But finally, on a cloudy day, not getting up as early as I would have liked but deeming an overcast day with temps in the 80’s as safe enough, Tucker and I packed up the truck and headed north.
The beginning of the Keown Falls trail is an eloquently graveled path with stone borders. I don’t imagine it felt great on Tucker’s feet, and I wished for an end of the man-made adornment to get back to Mother Nature’s flooring.
The view beyond the falls was the woods itself. It had no mountainous vista, but instead showed us the forest we were visiting.
I thanked her for the insight and made a decision. I could go left, 2.5 miles to the overlook, which probably wasn’t as steep, or go right one mile, and also catch the second overlook. I opted to go right.
I chose wisely.
The next overlook was indeed not on a map. We saw a little bit of color in the immediate plants surrounding us.
As for the view at this point in the hike, it was indeed still green as far as the eye could see.
We said hello, and then he said, “You hiked here?”
“Yup, sure did.” I can’t see how the level of sweat pouring off me could be excused in any other manner.
“You’re not from here, are you?”
Nope, clearly not.
Two dogs in the pickup truck started baying, and a woman in the front seat yelled at them. As I tried to tug Tucker along to the trailhead where the 2.5 mile trail that would complete the loop back to the Falls began, she stepped out.
“You hiked here?” she asked, exasperated. (I don’t think she had heard my answer over the dogs barking.) “How long of a hike is it?”
I told her it was about 2 miles up, and about 3 miles down.
She shook her head. “Maybe is my younger years.”
I started down the trail and she yelled after me, “You’re not afraid of bears, hiking alone?”
Well, no, not till you just said that. Thanks.
I shrugged. “No.”
Her husband, who was snapping pictures turned around and said, “I don’t imagine she’s afraid of much with him as her hiking partner.”
I smiled and said, “Yeah, but he’d probably try to be friends with the bear, and then I’d have a whole other problem.”
We wished each other well and I started down the trail, thinking of Mt. Mitchell where the same sort of encounter happened. Tucker and I had hiked a few beautiful miles to get there. Those who walked the 500 feet from the parking lot, seeing a disheveled woman and her panting dog, had to wonder how out of shape we were to not even be able to make it from the parking lot without extreme physical difficulty.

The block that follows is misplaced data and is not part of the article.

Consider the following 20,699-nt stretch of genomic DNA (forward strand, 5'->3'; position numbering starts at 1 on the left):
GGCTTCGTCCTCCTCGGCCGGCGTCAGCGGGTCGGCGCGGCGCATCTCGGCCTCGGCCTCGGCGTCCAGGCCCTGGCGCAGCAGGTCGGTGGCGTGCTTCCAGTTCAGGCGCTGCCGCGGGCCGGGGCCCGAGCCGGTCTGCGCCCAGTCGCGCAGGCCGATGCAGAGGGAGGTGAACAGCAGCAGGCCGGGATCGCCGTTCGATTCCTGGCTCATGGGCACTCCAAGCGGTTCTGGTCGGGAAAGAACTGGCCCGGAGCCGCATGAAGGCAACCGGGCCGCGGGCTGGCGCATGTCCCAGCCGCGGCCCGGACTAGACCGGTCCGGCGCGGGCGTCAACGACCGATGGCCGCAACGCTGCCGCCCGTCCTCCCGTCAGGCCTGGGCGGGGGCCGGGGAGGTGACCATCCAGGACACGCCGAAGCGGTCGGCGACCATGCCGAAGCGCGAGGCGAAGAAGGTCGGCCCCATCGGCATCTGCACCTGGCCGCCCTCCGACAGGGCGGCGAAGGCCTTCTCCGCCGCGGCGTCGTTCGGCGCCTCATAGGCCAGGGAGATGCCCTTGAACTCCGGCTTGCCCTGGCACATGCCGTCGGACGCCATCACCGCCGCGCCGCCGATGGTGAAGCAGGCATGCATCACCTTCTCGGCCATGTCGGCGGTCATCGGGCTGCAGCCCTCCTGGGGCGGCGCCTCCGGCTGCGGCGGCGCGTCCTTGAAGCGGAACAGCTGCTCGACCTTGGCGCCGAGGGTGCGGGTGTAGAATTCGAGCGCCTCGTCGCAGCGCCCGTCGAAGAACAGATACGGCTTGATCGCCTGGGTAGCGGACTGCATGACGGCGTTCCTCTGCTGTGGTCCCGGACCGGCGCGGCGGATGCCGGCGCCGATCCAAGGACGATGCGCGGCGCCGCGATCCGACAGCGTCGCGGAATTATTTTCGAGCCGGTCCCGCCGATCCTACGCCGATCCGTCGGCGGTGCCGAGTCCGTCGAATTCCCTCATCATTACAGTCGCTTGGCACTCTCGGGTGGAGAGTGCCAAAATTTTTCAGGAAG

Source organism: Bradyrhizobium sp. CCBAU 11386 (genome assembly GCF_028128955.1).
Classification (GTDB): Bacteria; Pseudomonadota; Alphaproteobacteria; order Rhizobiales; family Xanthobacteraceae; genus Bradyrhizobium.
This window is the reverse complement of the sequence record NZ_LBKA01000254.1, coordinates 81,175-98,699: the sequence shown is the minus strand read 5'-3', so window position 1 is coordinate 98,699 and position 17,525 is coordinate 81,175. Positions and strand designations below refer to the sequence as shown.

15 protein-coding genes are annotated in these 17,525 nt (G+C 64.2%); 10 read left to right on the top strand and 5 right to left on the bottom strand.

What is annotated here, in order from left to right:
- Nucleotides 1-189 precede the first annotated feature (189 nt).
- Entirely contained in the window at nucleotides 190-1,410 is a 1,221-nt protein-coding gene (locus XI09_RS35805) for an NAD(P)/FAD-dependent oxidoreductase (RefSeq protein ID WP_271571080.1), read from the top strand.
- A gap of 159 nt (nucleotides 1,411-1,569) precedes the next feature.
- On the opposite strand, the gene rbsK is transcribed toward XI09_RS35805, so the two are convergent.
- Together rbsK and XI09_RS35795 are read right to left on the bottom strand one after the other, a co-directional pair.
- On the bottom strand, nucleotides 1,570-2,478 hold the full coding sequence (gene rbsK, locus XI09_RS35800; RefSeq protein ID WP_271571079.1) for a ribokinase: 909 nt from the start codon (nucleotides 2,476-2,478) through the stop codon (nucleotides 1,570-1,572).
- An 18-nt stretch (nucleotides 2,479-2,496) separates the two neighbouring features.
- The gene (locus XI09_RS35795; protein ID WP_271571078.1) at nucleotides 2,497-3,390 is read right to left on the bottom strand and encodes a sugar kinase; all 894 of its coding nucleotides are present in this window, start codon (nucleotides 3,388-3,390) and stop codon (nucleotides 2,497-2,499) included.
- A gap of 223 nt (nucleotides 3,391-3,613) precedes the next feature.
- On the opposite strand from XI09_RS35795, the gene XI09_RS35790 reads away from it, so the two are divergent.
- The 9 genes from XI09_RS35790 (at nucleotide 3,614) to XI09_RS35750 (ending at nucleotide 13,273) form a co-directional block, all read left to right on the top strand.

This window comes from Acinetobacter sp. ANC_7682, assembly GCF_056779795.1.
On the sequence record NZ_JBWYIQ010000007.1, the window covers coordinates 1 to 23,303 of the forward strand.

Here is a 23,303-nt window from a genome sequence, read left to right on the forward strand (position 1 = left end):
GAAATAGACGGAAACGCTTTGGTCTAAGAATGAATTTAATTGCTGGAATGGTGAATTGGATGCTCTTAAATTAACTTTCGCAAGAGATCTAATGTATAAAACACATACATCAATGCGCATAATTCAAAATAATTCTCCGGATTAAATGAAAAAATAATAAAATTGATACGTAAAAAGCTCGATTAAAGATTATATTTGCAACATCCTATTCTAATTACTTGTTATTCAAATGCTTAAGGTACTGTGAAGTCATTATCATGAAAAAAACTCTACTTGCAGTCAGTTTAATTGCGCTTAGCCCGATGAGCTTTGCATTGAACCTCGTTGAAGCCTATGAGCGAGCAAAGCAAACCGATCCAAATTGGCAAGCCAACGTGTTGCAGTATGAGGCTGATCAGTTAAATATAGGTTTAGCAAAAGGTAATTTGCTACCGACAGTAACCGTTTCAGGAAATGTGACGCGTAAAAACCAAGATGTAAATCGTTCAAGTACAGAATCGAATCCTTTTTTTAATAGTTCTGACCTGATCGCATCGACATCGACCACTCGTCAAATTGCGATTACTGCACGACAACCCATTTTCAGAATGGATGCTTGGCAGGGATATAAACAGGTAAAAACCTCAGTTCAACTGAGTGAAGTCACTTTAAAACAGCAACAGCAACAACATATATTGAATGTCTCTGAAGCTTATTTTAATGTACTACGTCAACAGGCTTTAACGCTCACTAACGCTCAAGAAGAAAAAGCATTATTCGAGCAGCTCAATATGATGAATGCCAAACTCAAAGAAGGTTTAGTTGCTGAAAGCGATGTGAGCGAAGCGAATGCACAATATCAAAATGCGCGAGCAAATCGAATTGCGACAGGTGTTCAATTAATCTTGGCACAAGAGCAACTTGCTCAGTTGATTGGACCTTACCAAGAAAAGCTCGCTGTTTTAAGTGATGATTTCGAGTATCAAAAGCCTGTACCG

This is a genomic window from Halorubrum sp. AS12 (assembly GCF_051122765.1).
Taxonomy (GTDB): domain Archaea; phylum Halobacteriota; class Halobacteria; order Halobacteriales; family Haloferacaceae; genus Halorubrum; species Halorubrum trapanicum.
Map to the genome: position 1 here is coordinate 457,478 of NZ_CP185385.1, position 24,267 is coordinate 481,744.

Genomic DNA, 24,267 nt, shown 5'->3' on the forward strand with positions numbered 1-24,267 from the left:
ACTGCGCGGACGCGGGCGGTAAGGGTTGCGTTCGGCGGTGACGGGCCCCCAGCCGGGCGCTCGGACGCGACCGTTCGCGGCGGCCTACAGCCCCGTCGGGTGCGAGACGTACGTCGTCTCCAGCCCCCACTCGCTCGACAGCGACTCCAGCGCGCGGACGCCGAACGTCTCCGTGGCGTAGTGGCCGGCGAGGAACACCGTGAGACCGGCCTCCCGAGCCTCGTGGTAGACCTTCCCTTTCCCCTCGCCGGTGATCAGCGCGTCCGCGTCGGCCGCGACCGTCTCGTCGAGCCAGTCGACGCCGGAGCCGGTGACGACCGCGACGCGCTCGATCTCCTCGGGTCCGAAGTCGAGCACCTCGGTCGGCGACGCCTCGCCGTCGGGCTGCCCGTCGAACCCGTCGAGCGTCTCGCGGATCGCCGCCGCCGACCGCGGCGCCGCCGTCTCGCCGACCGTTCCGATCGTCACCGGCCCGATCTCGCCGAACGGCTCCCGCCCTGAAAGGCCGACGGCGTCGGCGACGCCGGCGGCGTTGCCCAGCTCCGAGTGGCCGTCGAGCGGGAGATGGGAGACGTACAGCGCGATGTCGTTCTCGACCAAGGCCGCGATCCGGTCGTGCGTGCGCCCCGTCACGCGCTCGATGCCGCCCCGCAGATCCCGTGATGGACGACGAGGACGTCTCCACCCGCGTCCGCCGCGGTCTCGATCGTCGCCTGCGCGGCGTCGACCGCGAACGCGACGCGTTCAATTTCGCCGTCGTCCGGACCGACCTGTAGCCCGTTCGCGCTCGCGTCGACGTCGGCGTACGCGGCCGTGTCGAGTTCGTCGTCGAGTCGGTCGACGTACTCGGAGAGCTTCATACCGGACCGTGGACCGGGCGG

As soon as we were out of sight of the truck, the couple and their dogs, we came across this--far creepier than any bear in my opinion:
One one of our journeys slightly off the path to catch a glimpse of the pastures below, Tucker proudly announced, "Look! Fall!"
But that didn't detract from our walk in the woods. Instead of experiencing the glorious colors of Autumn, I was reminded of the subtle beauty in all woods year round.
Whoever thinks this earth is here only to be plundered by us because we are humans, has never taken a walk in the woods. Beauty exists here not because people will see it one day and enjoy it; it exists because Mother Nature is innately beautiful. The world isn't here for us to steal its elements, waste its resources, and wreak havoc on its delicate balance. It is a work of art we are to preserve, protect, and enjoy. You would never walk into an art gallery and knock over a sculpture to take a piece with you; you wouldn't dump the drink you don't feel like finishing all over the handmade woven fabric of a quilt; and you wouldn't rip a painting off the wall, stomp on it, and slice through the canvas.
Nature is art, the world her gallery. Around ever bend is a new piece to explore and experience. The way a leaf falls from the tree and lands upon a stone; the clouds caressing the tips of mountaintops as you look into the distance; the way the light plays on the forest floor, dancing with the shadows.
I had been hoping to visit during her spectacular Annual Autumn Exhibition, but we were a little early--or maybe in the wrong wing of her gallery. Tucker and I would continue searching for it, but in the meantime, we pay reverence to the art already on display.